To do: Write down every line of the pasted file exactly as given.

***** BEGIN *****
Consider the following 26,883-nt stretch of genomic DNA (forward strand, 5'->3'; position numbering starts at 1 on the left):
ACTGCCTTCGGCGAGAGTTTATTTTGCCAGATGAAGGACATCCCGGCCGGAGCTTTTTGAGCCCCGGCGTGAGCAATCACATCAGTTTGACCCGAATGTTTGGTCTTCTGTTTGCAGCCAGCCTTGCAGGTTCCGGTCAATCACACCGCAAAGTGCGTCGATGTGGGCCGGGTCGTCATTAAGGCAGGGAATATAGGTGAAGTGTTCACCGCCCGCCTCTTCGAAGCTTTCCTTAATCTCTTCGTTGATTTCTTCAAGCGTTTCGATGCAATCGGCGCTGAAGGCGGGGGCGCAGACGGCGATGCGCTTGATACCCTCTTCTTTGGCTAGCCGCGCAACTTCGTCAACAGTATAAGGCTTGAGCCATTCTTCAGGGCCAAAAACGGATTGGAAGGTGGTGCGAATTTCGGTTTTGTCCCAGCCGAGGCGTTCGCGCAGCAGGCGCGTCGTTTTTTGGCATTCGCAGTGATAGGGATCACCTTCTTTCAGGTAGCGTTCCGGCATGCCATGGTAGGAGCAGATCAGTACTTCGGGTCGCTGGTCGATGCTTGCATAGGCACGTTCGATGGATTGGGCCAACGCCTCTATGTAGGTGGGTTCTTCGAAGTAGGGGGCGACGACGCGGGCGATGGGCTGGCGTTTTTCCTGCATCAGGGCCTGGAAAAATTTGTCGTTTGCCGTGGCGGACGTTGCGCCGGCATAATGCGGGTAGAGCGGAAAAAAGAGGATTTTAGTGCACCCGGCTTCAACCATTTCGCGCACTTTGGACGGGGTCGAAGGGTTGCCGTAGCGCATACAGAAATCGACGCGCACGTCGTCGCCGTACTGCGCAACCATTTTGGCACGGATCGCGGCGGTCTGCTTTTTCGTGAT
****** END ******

Consider the following 26,883-nt stretch of genomic DNA (forward strand, 5'->3'; position numbering starts at 1 on the left):
ACTGCCTTCGGCGAGAGTTTATTTTGCCAGATGAAGGACATCCCGGCCGGAGCTTTTTGAGCCCCGGCGTGAGCAATCACATCAGTTTGACCCGAATGTTTGGTCTTCTGTTTGCAGCCAGCCTTGCAGGTTCCGGTCAATCACACCGCAAAGTGCGTCGATGTGGGCCGGGTCGTCATTAAGGCAGGGAATATAGGTGAAGTGTTCACCGCCCGCCTCTTCGAAGCTTTCCTTAATCTCTTCGTTGATTTCTTCAAGCGTTTCGATGCAATCGGCGCTGAAGGCGGGGGCGCAGACGGCGATGCGCTTGATACCCTCTTCTTTGGCTAGCCGCGCAACTTCGTCAACAGTATAAGGCTTGAGCCATTCTTCAGGGCCAAAAACGGATTGGAAGGTGGTGCGAATTTCGGTTTTGTCCCAGCCGAGGCGTTCGCGCAGCAGGCGCGTCGTTTTTTGGCATTCGCAGTGATAGGGATCACCTTCTTTCAGGTAGCGTTCCGGCATGCCATGGTAGGAGCAGATCAGTACTTCGGGTCGCTGGTCGATGCTTGCATAGGCACGTTCGATGGATTGGGCCAACGCCTCTATGTAGGTGGGTTCTTCGAAGTAGGGGGCGACGACGCGGGCGATGGGCTGGCGTTTTTCCTGCATCAGGGCCTGGAAAAATTTGTCGTTTGCCGTGGCGGACGTTGCGCCGGCATAATGCGGGTAGAGCGGAAAAAAGAGGATTTTAGTGCACCCGGCTTCAACCATTTCGCGCACTTTGGACGGGGTCGAAGGGTTGCCGTAGCGCATACAGAAATCGACGCGCACGTCGTCGCCGTACTGCGCAACCATTTTGGCACGGATCGCGGCGGTCTGCTTTTTCGTGAT